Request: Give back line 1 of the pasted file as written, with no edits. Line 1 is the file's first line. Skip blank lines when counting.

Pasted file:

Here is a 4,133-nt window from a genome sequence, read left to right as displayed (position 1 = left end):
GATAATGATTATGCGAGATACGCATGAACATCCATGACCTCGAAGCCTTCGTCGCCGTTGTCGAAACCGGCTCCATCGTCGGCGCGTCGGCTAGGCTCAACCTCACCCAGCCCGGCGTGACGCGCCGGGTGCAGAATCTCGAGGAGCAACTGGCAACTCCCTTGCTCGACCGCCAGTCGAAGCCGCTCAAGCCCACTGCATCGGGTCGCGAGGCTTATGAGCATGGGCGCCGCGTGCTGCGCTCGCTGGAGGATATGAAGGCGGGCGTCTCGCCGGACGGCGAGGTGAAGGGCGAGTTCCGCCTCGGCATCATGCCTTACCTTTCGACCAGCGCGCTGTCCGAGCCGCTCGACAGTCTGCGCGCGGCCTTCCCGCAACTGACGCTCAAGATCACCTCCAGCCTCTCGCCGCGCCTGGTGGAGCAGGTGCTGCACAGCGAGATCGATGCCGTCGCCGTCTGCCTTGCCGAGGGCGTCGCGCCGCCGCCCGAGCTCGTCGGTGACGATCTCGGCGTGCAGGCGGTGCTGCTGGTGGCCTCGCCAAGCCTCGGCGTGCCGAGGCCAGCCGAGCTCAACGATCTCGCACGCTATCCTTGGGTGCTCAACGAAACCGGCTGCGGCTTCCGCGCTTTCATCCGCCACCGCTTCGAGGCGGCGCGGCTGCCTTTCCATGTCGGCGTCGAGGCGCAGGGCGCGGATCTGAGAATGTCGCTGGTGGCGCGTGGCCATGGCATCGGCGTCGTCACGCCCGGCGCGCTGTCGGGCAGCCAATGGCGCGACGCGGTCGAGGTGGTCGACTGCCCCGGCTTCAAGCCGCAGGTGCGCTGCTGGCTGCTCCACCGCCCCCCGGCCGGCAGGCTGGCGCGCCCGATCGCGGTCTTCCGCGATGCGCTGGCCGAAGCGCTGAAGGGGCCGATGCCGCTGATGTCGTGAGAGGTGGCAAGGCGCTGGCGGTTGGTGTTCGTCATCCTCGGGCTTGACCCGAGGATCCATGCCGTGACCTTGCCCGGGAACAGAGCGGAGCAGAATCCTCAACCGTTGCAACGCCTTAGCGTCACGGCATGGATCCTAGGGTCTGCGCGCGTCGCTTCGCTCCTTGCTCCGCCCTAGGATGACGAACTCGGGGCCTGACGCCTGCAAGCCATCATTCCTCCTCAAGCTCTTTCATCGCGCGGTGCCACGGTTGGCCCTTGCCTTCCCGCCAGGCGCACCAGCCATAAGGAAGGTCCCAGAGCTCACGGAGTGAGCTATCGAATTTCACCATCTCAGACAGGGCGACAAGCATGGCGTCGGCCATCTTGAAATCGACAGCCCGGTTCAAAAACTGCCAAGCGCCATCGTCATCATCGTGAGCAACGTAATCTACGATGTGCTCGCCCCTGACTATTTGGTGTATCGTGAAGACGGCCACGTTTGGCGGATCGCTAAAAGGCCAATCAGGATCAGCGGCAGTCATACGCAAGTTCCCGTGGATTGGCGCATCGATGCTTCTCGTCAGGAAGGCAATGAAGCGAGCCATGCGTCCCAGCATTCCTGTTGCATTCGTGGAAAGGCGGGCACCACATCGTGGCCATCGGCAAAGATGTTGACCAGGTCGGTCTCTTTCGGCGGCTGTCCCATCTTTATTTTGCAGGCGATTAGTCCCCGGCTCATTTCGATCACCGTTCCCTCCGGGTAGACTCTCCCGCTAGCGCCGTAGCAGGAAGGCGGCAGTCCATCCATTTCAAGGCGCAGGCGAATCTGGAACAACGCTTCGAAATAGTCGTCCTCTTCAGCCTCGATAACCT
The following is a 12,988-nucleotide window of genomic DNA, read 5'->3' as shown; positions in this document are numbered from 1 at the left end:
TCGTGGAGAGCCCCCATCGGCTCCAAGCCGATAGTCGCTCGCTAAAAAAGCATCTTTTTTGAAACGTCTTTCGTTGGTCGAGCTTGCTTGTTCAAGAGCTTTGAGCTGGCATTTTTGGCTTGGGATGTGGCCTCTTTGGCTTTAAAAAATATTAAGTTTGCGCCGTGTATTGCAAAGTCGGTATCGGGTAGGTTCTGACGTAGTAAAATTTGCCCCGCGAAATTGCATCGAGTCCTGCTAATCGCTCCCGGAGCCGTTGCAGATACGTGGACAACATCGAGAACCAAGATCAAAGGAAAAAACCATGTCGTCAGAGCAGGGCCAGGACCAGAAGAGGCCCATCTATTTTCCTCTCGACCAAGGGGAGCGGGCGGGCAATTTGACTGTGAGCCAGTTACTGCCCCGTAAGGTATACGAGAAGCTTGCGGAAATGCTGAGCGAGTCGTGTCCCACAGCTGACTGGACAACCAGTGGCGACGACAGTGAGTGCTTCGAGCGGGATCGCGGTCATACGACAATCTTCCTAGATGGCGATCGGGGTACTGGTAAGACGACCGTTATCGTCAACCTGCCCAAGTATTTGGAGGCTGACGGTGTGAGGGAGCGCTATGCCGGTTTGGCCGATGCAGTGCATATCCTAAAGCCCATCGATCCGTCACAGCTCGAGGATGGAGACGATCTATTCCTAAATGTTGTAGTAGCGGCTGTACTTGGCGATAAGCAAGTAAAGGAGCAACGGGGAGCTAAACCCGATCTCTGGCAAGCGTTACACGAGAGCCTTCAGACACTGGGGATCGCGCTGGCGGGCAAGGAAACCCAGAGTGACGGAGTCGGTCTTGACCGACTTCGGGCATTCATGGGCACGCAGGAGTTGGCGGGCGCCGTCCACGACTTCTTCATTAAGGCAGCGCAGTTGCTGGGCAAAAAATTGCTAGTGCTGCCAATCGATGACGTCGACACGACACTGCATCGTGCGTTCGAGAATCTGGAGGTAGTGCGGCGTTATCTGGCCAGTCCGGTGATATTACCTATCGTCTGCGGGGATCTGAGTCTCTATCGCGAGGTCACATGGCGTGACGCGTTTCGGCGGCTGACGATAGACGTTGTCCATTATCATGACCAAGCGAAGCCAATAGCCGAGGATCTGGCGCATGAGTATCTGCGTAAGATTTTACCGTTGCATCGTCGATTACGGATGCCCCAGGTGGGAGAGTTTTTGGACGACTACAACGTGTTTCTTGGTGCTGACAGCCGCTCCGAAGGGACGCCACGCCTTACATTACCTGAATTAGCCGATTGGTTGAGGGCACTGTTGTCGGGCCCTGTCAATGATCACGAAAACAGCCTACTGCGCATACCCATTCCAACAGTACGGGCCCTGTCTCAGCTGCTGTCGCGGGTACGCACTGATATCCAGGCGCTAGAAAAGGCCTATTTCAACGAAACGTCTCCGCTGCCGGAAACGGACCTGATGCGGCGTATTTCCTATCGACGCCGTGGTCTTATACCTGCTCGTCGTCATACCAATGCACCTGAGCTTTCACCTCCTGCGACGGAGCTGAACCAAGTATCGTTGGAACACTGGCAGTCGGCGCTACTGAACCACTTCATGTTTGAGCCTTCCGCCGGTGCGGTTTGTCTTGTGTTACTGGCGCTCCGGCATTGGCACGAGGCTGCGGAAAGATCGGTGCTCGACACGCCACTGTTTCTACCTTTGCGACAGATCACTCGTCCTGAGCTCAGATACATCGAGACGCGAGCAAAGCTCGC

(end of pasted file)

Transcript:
Here is a 4,133-nt window from a genome sequence, read left to right as displayed (position 1 = left end):